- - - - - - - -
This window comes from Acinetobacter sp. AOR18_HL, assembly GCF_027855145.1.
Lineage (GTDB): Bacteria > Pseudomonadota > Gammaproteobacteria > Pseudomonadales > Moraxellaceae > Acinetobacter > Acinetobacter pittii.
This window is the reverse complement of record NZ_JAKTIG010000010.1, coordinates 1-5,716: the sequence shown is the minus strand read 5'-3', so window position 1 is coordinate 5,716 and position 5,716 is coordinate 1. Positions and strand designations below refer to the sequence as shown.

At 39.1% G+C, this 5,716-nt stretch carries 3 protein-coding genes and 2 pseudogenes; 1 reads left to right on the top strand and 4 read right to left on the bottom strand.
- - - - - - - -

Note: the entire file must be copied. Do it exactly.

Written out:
This window comes from Acinetobacter sp. AOR18_HL, assembly GCF_027855145.1.
Lineage (GTDB): Bacteria > Pseudomonadota > Gammaproteobacteria > Pseudomonadales > Moraxellaceae > Acinetobacter > Acinetobacter pittii.
This window is the reverse complement of record NZ_JAKTIG010000010.1, coordinates 1-5,716: the sequence shown is the minus strand read 5'-3', so window position 1 is coordinate 5,716 and position 5,716 is coordinate 1. Positions and strand designations below refer to the sequence as shown.

At 39.1% G+C, this 5,716-nt stretch carries 3 protein-coding genes and 2 pseudogenes; 1 reads left to right on the top strand and 4 read right to left on the bottom strand.